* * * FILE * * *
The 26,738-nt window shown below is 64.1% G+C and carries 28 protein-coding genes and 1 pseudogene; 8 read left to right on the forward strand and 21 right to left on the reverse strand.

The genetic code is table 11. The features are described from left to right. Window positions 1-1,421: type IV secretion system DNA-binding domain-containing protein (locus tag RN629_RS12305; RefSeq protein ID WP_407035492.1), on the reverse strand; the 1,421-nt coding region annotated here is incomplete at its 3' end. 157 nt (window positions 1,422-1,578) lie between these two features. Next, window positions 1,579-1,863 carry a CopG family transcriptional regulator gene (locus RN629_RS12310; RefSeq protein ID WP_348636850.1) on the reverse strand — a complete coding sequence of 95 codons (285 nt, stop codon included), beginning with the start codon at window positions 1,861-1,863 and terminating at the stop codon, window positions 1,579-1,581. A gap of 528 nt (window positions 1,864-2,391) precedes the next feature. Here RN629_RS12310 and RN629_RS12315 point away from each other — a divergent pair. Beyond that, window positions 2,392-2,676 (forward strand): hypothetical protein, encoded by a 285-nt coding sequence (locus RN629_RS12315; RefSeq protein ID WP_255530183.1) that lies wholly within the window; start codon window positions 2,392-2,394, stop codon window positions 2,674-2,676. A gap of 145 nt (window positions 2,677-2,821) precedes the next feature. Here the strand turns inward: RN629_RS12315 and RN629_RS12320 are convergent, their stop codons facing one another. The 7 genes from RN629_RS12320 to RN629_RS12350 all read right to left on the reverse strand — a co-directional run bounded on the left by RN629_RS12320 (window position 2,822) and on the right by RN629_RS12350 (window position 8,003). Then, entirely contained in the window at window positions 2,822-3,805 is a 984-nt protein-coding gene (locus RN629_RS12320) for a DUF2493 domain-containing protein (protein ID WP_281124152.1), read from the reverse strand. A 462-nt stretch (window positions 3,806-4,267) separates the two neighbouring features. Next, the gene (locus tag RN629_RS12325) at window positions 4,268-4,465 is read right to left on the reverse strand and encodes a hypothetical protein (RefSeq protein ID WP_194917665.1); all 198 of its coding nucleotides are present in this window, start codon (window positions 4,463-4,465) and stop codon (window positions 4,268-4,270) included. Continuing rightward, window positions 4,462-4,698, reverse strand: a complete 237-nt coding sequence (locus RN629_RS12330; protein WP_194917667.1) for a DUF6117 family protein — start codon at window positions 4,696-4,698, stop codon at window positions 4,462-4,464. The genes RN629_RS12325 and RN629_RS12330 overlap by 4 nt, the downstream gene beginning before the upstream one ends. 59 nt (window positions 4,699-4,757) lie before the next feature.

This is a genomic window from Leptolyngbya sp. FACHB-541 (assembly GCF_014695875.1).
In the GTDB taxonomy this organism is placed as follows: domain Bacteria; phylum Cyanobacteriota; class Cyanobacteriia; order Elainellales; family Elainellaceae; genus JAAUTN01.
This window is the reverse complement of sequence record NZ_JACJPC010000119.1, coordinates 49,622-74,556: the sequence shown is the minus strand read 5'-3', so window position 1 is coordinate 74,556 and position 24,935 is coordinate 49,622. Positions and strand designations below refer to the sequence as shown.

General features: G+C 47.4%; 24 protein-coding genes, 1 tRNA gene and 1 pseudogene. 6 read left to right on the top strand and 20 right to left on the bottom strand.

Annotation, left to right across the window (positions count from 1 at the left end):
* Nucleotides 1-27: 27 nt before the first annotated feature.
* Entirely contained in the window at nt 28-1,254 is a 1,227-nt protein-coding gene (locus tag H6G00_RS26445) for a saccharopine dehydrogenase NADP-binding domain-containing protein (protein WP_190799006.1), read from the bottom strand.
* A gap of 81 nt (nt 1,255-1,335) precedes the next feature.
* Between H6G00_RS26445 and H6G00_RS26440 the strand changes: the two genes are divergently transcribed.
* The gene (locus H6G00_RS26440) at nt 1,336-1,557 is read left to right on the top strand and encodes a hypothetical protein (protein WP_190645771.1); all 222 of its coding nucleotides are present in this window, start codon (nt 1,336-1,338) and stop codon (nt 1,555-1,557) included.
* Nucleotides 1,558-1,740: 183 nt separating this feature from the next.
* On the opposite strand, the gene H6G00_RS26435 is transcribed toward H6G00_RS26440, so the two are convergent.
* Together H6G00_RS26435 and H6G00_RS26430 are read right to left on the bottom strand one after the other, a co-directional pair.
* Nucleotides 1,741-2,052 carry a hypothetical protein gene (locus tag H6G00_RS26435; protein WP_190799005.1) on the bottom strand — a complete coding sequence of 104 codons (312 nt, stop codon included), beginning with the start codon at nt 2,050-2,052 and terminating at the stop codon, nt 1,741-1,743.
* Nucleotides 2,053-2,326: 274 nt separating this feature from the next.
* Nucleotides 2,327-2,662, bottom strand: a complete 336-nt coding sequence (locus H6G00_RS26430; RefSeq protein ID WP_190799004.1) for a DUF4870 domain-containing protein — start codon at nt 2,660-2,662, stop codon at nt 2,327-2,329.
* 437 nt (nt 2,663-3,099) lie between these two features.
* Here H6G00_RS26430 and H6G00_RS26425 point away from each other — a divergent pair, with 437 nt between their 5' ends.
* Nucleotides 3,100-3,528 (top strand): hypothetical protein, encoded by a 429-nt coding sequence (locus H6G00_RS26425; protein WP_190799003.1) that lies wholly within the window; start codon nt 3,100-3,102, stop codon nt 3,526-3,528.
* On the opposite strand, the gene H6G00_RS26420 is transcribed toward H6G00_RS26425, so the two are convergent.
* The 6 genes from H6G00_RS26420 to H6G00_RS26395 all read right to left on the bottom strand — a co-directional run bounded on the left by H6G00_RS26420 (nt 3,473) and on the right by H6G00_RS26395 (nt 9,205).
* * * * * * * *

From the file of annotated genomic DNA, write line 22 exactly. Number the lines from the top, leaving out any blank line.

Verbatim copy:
* On the opposite strand, the gene H6G00_RS26420 is transcribed toward H6G00_RS26425, so the two are convergent.